Restoring color to your faded or worn black leather jacket or bag. PDF  | Print |  E-mail
Written by Chris Repp   
Thursday, 19 November 2009 16:25

Recently I recieved this twitter question:

@leatherhelpguy Any suggestions for renewing and protecting black leather coat? Color is fading some on the sleeves from wear.

 

        This is certainly a common wear problem on black leather jackets and bags. It usually occurs on the edges of seams, pockets, sleeves and shoulders.  The wear of the color coat reveals the off-white or grey color under the black.  If you get to the wear when it is minimal, it can usually be reversed and the area protected from future damage.  Though I have seen household suggestions like using shoe polish or black magic marker, I do not suggest these methods. I do have a solution that is easy and inexpensive.  Here are the basic steps in reversing this problem:

Supplies for repair: soft white cloth, hair dryer, rubbing alcohol, black leather color coating, rub-coat additive. You can find the products we recommend here Advanced Leather Solutions Professional Products.  They will cost you about $25 dollars.

Steps to the solution:

  1. Clean the effected areas with some rubbing alcohol applied to a soft cloth.
  2. Place a small ammount of the black leather color- rub onto a soft cloth and rub it into the worn areas on the leather in a circular motion.  Don't place a thick layer of the color on the areas.  Your first layer will not completely cover the wear but will create a good, thin base layer of color.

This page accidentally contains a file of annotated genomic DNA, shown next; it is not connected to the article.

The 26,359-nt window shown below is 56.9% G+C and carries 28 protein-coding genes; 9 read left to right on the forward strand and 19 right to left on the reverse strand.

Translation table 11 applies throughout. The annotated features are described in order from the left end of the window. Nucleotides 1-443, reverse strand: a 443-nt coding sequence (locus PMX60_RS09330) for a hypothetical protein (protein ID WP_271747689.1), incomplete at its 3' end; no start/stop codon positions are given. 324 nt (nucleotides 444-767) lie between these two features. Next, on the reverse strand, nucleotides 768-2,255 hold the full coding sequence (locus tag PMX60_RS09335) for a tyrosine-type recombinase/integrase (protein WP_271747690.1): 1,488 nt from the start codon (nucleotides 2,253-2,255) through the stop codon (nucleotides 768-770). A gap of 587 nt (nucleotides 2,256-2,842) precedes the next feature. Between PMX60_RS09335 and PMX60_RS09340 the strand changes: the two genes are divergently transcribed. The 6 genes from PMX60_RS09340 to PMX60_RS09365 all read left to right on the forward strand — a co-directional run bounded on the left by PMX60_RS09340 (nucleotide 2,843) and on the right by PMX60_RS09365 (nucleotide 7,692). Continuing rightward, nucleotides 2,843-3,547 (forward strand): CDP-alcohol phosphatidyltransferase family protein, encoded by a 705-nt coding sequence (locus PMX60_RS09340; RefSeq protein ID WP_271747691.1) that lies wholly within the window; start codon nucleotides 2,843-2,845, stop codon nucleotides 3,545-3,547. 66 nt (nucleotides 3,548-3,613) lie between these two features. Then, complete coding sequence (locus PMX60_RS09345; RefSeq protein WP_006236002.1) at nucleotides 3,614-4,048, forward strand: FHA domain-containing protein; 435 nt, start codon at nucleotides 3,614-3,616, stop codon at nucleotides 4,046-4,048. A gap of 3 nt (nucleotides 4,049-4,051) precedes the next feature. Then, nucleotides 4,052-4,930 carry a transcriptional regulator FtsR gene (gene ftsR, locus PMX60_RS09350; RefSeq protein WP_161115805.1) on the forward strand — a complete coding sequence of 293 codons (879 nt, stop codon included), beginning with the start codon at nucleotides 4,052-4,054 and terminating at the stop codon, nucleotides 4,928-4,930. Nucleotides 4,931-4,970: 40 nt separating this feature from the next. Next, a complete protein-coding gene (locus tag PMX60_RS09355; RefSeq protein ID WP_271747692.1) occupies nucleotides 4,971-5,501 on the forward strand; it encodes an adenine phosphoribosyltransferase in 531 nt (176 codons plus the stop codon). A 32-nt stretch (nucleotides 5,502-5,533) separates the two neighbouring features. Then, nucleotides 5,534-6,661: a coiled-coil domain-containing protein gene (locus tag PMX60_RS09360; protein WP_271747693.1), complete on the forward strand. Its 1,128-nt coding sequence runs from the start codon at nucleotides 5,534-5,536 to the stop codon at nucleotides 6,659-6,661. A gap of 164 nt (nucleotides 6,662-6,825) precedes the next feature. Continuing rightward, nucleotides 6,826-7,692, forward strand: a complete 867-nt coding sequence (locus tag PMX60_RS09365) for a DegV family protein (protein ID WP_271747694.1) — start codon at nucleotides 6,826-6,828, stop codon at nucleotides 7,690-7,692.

3. Dry the areas with a hair dryer.
  4. Repeat step 2 and 3 with thin layers until worn areas are returned to black.
  5. After color is totally dry, buff with a soft, dry cloth

A good black leather color rub will contain color and protective topcoat chemicals to help the new color to withstand wear and tear and the elements.  Hope these steps help you find a professional, inexpensive solution to this problem so you can enjoy the beauty of your leather jacket or bag for years to come.

If you would rather hire a professional to repair the damages you can contact me here for a free estimate to repair your leather jacket.  



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Last Updated on Tuesday, 02 March 2010 09:21
 

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